Last Updated on May 11, 2022 by Fair Punishment Team
When someone dies, there are so many things that need to be dealt with. These include financial and legal processes, but the emotions after the loss may make these tasks difficult.
A will can make some of these decisions easier, as it should clearly state what the deceased wants to happen after their death.
However, this all depends on finding the actual document. It’s important to locate the will soon after the death occurs, but if you can’t find it easily, the information below may help you in the process.
What Is A Will?
A person can write a last will and testament to detail what happens to the individual’s assets and personal property after death.
The will should include the name of a person to act as a personal representative or an executor, who will handle the process when needed.
If someone dies without creating a will, every state will have rules as to who can be selected to manage their estate.
The state’s laws will be used as a provisional will to decide who will be eligible for the assets and the amount of the share they’ll receive.
It’s important to note that state intestacy laws can be very different from the deceased person’s last wishes.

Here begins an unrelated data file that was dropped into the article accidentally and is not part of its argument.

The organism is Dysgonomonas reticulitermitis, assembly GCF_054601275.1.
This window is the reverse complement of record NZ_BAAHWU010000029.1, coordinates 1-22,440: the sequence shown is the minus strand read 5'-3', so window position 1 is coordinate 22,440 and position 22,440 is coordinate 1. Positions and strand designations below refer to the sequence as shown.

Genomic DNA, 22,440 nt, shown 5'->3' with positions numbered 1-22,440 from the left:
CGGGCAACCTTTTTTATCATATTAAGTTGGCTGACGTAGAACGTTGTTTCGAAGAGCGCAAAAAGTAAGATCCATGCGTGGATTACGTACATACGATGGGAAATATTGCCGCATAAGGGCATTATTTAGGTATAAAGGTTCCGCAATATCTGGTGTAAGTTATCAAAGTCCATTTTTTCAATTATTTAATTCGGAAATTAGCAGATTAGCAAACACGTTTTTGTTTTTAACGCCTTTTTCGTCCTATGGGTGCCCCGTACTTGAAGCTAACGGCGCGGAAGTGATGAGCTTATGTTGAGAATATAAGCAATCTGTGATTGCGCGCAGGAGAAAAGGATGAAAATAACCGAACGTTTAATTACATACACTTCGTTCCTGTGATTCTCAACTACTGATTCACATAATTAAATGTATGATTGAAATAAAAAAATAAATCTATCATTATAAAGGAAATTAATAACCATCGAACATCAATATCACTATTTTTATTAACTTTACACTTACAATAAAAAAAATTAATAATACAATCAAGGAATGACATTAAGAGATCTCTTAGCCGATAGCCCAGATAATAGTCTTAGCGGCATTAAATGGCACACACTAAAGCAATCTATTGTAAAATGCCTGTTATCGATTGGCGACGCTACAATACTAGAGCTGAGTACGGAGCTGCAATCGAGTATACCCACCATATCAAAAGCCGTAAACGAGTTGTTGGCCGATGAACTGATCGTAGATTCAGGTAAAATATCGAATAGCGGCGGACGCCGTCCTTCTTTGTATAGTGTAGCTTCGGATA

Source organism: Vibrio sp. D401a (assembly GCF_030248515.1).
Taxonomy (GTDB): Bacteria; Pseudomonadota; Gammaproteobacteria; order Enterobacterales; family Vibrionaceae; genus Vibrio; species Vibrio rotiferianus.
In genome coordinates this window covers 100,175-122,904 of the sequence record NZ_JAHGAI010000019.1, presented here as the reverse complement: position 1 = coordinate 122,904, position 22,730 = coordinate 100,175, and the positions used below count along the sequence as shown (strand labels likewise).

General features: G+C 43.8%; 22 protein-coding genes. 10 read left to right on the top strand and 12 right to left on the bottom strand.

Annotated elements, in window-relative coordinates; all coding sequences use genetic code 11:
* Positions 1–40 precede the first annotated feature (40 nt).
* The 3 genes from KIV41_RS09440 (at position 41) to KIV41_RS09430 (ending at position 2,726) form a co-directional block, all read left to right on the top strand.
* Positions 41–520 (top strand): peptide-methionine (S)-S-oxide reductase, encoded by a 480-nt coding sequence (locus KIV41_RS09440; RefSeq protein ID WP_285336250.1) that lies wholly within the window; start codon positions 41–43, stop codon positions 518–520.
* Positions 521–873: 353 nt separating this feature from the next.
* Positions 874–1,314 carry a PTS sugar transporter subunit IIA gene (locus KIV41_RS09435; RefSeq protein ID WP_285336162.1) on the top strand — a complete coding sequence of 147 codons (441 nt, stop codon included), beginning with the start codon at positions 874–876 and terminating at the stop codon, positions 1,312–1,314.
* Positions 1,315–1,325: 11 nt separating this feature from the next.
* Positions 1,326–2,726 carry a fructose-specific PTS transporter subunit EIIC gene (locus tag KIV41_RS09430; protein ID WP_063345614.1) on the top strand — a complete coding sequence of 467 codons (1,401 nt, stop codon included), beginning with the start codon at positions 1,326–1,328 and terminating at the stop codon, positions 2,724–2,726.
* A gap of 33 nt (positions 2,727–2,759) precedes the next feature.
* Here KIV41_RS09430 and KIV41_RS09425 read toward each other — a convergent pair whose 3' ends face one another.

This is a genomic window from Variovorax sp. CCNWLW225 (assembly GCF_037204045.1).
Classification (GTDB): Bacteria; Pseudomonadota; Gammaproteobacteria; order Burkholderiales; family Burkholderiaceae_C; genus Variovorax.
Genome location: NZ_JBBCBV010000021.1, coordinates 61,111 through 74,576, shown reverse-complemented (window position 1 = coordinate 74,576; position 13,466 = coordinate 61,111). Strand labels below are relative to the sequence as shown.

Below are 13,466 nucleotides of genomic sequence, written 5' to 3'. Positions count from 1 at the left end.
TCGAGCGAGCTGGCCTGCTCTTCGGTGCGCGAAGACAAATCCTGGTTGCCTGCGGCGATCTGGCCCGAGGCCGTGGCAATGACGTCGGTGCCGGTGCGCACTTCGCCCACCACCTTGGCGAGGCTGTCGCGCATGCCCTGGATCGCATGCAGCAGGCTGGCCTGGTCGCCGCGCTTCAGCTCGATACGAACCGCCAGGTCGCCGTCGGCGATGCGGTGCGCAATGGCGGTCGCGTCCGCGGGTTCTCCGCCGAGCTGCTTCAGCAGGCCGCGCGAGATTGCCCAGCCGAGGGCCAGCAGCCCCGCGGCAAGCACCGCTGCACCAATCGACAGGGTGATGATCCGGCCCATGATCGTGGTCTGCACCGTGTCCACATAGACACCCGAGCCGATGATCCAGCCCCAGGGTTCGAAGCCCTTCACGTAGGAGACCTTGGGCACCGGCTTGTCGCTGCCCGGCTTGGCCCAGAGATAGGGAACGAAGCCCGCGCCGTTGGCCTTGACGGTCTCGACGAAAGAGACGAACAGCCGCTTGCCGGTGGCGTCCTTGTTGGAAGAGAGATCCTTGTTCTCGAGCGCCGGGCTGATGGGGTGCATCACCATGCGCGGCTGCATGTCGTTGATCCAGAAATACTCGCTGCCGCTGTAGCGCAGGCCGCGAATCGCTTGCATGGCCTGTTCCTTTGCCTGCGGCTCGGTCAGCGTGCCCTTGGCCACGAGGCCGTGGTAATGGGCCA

After the person dies, most states will have a deadline to hand over the original signed will to probate court. It takes time to complete the probate process, so after the death occurs, it’s best to find the will and file it with the local probate court promptly.
Finding A Will
Preferably, the latest version of a will should be kept in a safe place that only the personal representative knows. Nevertheless, life can make this difficult.
Paperwork can get lost, and people can pass away before telling their family and friends what they want to happen to their belongings after death.
Here are some places where wills are normally kept, as well as how to find out if a will was created in the first place.
Look In The Person’s Home
This may be an obvious point, but the home can have several hiding places that aren’t visible at first glance. Some people can be bad at organizing their documents, while others like to tuck theirs away in the smallest of places.
If you know that your loved one has created a will, or have a strong feeling that they would have made one, take your time and look everywhere. Check the filing cabinets, mysterious boxes, and even the refrigerator.
When you check filing cabinets or rifle through papers, look out for any bills or letters of correspondence from law firms or attorneys. Your loved one may have left the location of their will with their legal representation.
Check the Safe Deposit Box
A safety deposit box is a popular spot for keeping an original will. However, this can make it difficult to retrieve if the deceased individual is the only owner of the box.
Some banks have rules that allow someone to access the box temporarily, but only to remove a will while being supervised. However, some areas may need a court order before they can open the box.
Ask Law Firms and Previous Attorneys
In the past, law firms that made their client’s wills would give one copy to their client, and keep the original in a secure, fireproof safe. Today, several complications can occur.